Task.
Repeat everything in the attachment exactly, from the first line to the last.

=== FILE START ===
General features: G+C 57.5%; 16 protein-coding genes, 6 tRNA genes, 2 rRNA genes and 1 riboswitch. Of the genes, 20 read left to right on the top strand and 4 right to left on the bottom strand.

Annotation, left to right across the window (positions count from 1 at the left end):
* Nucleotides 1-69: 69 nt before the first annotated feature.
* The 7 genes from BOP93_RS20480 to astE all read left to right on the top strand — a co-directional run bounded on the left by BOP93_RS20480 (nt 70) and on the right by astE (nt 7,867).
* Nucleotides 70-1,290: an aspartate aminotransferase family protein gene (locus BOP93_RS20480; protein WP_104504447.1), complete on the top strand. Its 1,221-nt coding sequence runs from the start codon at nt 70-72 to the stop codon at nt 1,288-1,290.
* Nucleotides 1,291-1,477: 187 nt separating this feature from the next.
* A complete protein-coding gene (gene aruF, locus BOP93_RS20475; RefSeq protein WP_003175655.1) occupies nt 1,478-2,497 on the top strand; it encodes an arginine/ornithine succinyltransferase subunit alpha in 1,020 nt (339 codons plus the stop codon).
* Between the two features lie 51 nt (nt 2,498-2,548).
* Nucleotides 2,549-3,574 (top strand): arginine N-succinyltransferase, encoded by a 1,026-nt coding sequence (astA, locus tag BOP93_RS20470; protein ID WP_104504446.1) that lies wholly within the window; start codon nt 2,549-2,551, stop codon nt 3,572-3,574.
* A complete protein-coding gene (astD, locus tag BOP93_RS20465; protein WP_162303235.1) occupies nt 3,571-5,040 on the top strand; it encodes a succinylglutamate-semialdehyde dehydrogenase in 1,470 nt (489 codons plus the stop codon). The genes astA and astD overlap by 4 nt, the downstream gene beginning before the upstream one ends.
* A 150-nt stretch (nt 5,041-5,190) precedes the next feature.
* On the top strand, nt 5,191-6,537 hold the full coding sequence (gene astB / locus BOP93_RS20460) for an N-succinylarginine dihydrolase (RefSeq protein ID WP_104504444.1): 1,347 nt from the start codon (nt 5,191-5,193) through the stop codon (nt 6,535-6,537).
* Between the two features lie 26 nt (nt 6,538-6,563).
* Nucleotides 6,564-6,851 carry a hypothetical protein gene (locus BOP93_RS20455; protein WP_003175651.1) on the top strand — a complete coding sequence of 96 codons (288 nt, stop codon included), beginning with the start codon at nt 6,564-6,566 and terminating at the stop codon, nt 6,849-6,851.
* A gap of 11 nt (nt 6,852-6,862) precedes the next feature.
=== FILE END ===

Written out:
General features: G+C 57.5%; 16 protein-coding genes, 6 tRNA genes, 2 rRNA genes and 1 riboswitch. Of the genes, 20 read left to right on the top strand and 4 right to left on the bottom strand.

Annotation, left to right across the window (positions count from 1 at the left end):
* Nucleotides 1-69: 69 nt before the first annotated feature.
* The 7 genes from BOP93_RS20480 to astE all read left to right on the top strand — a co-directional run bounded on the left by BOP93_RS20480 (nt 70) and on the right by astE (nt 7,867).
* Nucleotides 70-1,290: an aspartate aminotransferase family protein gene (locus BOP93_RS20480; protein WP_104504447.1), complete on the top strand. Its 1,221-nt coding sequence runs from the start codon at nt 70-72 to the stop codon at nt 1,288-1,290.
* Nucleotides 1,291-1,477: 187 nt separating this feature from the next.
* A complete protein-coding gene (gene aruF, locus BOP93_RS20475; RefSeq protein WP_003175655.1) occupies nt 1,478-2,497 on the top strand; it encodes an arginine/ornithine succinyltransferase subunit alpha in 1,020 nt (339 codons plus the stop codon).
* Between the two features lie 51 nt (nt 2,498-2,548).
* Nucleotides 2,549-3,574 (top strand): arginine N-succinyltransferase, encoded by a 1,026-nt coding sequence (astA, locus tag BOP93_RS20470; protein ID WP_104504446.1) that lies wholly within the window; start codon nt 2,549-2,551, stop codon nt 3,572-3,574.
* A complete protein-coding gene (astD, locus tag BOP93_RS20465; protein WP_162303235.1) occupies nt 3,571-5,040 on the top strand; it encodes a succinylglutamate-semialdehyde dehydrogenase in 1,470 nt (489 codons plus the stop codon). The genes astA and astD overlap by 4 nt, the downstream gene beginning before the upstream one ends.
* A 150-nt stretch (nt 5,041-5,190) precedes the next feature.
* On the top strand, nt 5,191-6,537 hold the full coding sequence (gene astB / locus BOP93_RS20460) for an N-succinylarginine dihydrolase (RefSeq protein ID WP_104504444.1): 1,347 nt from the start codon (nt 5,191-5,193) through the stop codon (nt 6,535-6,537).
* Between the two features lie 26 nt (nt 6,538-6,563).
* Nucleotides 6,564-6,851 carry a hypothetical protein gene (locus BOP93_RS20455; protein WP_003175651.1) on the top strand — a complete coding sequence of 96 codons (288 nt, stop codon included), beginning with the start codon at nt 6,564-6,566 and terminating at the stop codon, nt 6,849-6,851.
* A gap of 11 nt (nt 6,852-6,862) precedes the next feature.